Terms of Censorship
It’s not news by now to many erotica readers that PayPal is now enforcing rules on vendors who use its payment services that limit the type of merchandise that can be sold. In particular, the more transgressive forms of erotica – incest, bestiality, non-consent – are now verboten, and both individual authors and distributors like Smashwords, Bookstrand, All Romance eBooks, and others have been ordered to remove books containing those themes off their sites, or face confiscation of earnings. Needless to say, my books are among those being removed. My main publisher, Republica Press, which also uses PayPal as its payment service, has taken enough of a hit – financially and spiritually – from these actions that it may not survive the quarter.
I don’t have sufficient words to talk about this, but I’m lucky. Others have addressed these events far more eloquently and incisively than I could. I’m going to link here to some subset of the reaction across the erotic writing and reading sphere. You should read them.
- Adelaide Cooper: the paypal fiasco continues
- Alessia Brio: S-E-X
- CJ Roberts: I Like My Erotica Uncensored!
- Eden Connor: Do You Want Me Barefoot and Pregnant, Too?
- Miss T Garden: Soon you’ll need to visit a back alley…
- Remittance Girl: Two Legs Bad: An Open Letter to Mark Coker
- Remittance Girl: Pragmatic Compromises & The Moral Hazard of Expediency
- Selena Kitt at Self-publishing Revolution: Why Frogs Boil
- Petition to stop paypal/corporate censorship of the internet.
Moving into the mainstream:
- TechCrunch: PayPal as Moral Police?
- Huffington Post: Paypal Takes Controversial Stance against Sex
- ZDNET: Paypal Strong-Arms Indie E-Book Publishers over Erotic Content
Of course, there’s more I haven’t found or linked to.
In the end, it doesn’t matter much to me, personally, if I can’t sell my books. I’m not making a living off my smut hobby. It does matter materially to others, however, who do make or supplement their living with their writing. And, frankly, it matters for all of us in terms of freedom of expression, and freedom of access. Certainly PayPal, being a private company, can play by whatever rules it makes for itself, and require those who wish to use its service to toe its line. PayPal is practicing a perfectly legal form of corporate censorship. But if there is nobody else out there who plays by different rules, then where does that leave us? The word Monopoly is not inappropriate here. For all the eloquent and outraged words we writers can post or print, for all the petitions we might sign, the handful of people who dictate the Terms of Service for the financial engines are going to be the ones in charge. Until.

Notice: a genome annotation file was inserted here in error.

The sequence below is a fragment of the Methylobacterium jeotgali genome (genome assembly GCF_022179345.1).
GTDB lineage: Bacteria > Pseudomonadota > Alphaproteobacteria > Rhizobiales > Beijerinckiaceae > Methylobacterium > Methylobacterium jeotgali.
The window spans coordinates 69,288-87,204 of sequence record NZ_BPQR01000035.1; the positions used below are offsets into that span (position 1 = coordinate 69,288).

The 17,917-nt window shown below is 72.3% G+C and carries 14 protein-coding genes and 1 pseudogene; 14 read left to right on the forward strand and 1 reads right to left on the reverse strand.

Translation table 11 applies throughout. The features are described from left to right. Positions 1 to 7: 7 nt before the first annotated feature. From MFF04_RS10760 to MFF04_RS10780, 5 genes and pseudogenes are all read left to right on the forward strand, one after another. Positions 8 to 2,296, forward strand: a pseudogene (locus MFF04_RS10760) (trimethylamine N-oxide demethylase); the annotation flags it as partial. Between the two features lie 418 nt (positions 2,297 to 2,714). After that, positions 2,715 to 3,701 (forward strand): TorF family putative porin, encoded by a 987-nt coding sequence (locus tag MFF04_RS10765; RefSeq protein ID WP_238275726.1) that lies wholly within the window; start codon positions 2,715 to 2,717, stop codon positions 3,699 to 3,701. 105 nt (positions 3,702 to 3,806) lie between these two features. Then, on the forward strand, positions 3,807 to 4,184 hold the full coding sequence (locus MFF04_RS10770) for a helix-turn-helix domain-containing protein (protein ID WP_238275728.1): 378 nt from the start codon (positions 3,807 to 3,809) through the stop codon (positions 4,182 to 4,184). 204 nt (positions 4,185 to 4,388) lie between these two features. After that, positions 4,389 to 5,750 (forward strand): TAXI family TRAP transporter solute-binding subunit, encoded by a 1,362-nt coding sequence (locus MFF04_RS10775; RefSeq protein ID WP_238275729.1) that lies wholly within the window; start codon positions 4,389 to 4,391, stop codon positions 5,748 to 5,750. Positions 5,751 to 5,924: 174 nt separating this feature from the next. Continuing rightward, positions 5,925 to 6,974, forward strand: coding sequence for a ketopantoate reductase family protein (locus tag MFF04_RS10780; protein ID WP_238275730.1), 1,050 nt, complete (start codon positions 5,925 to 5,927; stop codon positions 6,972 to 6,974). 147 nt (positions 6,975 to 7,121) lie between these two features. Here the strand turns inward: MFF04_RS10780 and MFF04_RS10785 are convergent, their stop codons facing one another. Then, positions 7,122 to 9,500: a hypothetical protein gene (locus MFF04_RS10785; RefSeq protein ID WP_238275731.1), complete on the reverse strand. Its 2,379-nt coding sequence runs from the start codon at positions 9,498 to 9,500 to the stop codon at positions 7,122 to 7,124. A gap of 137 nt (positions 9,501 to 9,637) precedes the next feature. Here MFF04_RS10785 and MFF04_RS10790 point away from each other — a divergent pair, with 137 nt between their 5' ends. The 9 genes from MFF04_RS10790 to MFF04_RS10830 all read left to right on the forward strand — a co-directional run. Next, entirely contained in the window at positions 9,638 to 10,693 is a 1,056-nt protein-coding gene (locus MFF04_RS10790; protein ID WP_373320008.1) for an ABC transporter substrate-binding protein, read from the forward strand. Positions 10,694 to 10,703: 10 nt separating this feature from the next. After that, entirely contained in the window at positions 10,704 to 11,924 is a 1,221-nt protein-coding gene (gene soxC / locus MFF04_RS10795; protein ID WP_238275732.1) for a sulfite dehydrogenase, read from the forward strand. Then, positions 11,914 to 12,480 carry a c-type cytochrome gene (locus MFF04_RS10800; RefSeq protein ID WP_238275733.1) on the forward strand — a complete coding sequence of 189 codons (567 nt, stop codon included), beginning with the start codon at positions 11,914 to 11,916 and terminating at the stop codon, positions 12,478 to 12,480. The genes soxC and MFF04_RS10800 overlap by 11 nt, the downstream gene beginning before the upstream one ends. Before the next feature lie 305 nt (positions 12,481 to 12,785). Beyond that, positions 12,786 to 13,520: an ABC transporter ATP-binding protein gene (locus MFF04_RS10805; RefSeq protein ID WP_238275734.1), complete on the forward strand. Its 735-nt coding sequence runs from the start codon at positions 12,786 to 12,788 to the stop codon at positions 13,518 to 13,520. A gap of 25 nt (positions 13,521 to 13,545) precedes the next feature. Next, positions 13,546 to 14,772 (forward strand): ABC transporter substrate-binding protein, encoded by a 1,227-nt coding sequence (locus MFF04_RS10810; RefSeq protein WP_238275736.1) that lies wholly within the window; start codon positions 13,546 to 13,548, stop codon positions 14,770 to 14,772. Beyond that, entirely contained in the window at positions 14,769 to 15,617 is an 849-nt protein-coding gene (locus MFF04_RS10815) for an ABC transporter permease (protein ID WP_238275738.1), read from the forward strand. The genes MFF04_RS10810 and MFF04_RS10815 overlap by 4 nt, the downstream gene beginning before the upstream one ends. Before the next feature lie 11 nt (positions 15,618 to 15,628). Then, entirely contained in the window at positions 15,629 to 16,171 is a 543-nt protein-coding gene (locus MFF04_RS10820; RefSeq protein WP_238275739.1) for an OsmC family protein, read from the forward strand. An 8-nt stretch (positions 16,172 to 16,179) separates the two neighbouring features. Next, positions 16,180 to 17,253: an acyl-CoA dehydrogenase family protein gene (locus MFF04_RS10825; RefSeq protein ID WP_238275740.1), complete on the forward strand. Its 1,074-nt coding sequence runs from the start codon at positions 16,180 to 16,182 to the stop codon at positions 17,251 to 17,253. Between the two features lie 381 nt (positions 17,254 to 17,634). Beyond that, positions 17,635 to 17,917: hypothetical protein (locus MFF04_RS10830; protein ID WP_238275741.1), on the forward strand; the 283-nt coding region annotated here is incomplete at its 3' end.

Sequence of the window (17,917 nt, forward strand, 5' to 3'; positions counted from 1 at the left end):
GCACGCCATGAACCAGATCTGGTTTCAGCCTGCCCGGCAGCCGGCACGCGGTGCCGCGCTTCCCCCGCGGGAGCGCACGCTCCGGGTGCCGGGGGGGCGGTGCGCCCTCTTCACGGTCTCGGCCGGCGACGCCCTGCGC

I have high hopes and expectations that this corporate censorship, this business-dictated morality policing, will be challenged and beaten by new players in the game. New payment/finance services that are not hypocritically guided by a morality that allows graphic descriptions of serial murders, torture, and and horror stories, but calls incestuous sex and other erotic taboos too prurient to publish. Until then it’s going to be a hard time for this corner of the writing world.
In the meantime, once I have something clarified, I’ll have another post up about yelling into this wind at least on a small scale.